Fibres @ Traverse Theatre, Edinburgh
This long overdue co-production between Stellar Quines and the Citizens Theatre unearths the human cost of asbestos exposure
Frances Poet’s Fibres bursts at the seams with facts and figures of Scotland’s history with asbestos. Scotland has the highest rate of asbestos-related illness and death in the world. A patient diagnosed with mesothelioma, the cancer caused by asbestos exposure, has seven months to live. Over 5000 people die from asbestos-related disease every year. The dangers of working with this mineral were first recorded in the 19th century, and a culture of silence meant that the workers were unaware until it was too late.
To represent this, Fibres focuses on former shipyard worker Jack (Jonathan Watson) and his wife Beanie (Maureen Carr), both of whom have been poisoned by the asbestos Jack came into contact with through work, washed from his clothes by Beanie. Their adult daughter Lucy (Suzanne MacGowan) is left behind, surrounded by piles of clothes: her own, and her parents’. The clothes surround her, envelop her, but she is unable to wash them, sort through them or give them away.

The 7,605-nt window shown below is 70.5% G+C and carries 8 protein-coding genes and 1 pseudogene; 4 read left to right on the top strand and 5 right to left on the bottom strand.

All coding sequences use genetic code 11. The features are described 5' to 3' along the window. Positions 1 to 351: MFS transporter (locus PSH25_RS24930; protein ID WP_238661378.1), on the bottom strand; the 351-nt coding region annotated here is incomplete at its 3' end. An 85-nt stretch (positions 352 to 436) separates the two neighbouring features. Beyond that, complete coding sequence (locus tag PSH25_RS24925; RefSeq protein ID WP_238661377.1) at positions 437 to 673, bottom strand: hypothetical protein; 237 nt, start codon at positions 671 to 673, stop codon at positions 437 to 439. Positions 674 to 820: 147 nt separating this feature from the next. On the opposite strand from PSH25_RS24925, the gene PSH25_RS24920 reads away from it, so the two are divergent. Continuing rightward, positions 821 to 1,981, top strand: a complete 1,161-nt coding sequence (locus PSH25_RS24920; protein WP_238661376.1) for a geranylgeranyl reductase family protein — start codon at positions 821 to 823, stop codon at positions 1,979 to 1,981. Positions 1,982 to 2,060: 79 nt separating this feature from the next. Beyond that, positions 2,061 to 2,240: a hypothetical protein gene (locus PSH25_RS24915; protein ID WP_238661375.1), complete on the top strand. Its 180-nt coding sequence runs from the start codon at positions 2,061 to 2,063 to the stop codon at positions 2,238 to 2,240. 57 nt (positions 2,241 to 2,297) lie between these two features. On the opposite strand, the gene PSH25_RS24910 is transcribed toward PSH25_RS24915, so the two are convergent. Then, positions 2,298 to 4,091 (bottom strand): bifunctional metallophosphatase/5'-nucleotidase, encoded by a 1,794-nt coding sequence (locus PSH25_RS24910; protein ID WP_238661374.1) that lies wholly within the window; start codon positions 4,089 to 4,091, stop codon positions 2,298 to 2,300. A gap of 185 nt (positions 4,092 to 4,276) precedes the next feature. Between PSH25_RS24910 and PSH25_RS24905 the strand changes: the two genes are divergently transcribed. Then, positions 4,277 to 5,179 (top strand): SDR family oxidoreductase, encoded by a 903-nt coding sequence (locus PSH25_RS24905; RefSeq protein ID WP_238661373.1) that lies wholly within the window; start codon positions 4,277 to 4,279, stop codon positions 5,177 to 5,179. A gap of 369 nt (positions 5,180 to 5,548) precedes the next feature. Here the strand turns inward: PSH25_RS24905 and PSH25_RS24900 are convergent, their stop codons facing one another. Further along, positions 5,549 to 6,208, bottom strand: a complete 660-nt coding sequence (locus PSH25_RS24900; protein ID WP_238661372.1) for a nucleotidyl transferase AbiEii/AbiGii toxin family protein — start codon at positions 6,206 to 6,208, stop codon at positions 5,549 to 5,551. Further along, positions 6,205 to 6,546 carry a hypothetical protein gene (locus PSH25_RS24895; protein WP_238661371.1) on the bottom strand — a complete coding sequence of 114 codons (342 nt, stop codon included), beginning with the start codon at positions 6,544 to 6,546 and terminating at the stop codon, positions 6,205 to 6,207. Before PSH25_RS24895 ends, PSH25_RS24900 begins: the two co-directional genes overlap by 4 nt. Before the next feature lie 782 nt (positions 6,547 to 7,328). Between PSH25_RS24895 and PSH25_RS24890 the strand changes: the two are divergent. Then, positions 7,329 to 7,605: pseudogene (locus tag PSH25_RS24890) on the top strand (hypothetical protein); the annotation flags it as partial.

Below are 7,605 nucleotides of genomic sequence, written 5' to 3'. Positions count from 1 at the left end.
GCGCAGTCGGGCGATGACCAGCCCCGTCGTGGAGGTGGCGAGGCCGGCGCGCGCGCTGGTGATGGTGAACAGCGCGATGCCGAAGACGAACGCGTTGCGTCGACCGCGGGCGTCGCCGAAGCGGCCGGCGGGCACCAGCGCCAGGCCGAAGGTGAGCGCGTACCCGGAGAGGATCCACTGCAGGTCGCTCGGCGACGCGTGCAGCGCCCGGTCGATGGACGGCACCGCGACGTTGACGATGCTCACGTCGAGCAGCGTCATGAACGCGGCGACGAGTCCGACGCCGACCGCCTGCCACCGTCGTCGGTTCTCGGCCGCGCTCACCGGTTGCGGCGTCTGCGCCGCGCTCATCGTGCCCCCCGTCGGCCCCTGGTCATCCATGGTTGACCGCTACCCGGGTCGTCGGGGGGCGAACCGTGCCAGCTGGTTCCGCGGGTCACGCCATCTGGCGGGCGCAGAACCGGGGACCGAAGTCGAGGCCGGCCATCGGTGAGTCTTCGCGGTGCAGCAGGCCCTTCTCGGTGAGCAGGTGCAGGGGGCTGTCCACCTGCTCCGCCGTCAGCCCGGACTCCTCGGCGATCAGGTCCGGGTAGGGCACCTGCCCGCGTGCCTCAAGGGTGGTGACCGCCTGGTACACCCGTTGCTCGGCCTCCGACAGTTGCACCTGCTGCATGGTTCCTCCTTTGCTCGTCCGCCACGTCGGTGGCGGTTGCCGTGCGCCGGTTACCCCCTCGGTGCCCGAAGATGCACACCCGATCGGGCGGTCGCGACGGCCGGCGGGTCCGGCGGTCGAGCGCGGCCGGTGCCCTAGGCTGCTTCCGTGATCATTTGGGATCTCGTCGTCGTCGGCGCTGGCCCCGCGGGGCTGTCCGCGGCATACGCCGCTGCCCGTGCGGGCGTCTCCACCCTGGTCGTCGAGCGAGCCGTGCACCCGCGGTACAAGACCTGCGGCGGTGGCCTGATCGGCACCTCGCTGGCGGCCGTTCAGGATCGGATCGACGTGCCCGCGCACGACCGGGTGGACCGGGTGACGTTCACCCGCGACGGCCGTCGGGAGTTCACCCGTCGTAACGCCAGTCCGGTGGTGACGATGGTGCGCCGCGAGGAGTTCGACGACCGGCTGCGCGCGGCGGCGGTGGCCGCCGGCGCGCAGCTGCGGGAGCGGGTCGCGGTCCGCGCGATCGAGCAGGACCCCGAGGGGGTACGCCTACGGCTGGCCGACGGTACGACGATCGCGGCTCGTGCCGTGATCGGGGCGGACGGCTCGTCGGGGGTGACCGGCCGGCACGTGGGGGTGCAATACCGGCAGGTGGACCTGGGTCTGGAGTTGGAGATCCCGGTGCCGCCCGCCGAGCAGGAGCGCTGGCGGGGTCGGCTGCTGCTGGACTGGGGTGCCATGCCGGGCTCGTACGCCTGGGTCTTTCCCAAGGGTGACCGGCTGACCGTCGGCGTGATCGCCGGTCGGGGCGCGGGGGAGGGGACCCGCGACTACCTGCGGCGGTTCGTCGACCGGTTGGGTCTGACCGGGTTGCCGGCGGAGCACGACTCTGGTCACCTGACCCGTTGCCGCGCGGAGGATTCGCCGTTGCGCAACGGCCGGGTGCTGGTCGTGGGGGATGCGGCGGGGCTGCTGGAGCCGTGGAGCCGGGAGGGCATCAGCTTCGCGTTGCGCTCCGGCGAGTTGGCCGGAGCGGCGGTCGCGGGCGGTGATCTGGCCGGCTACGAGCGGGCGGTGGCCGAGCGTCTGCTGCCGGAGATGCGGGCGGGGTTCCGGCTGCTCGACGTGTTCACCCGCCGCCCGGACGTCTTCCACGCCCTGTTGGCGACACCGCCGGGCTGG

Based on the true story of one of Poet’s friends losing both her parents within six months, Fibres brings the casualties of the asbestos era to the stage more than 100 years after it was first believed to be linked to serious health conditions. Jemima Levick’s excellent four-hander focuses on the fibres of the play’s title – the unseen fibres of asbestos, the fibres of the clothing, and finally the torn fibres of lost family. There are moments of light amongst the dark, however, and an air of resilence is carried through thanks to some trademark Scottish humour and great timing by Watson.
It’s surprising that, given Scotland’s ongoing issues with asbestos-related illness, the subject has rarely appeared on stage. The issue is still ongoing, and while asbestos is no longer used in modern buildings, the spectre of its use and effects still haunt families around the country. Because of this, Poet’s tale has no real moment of resolution. Instead, we are presented with a burgeoning romance between Lucy and her colleague Pete (Ali Craig), and a sense of hope for the future.
Tour continues until 2 Nov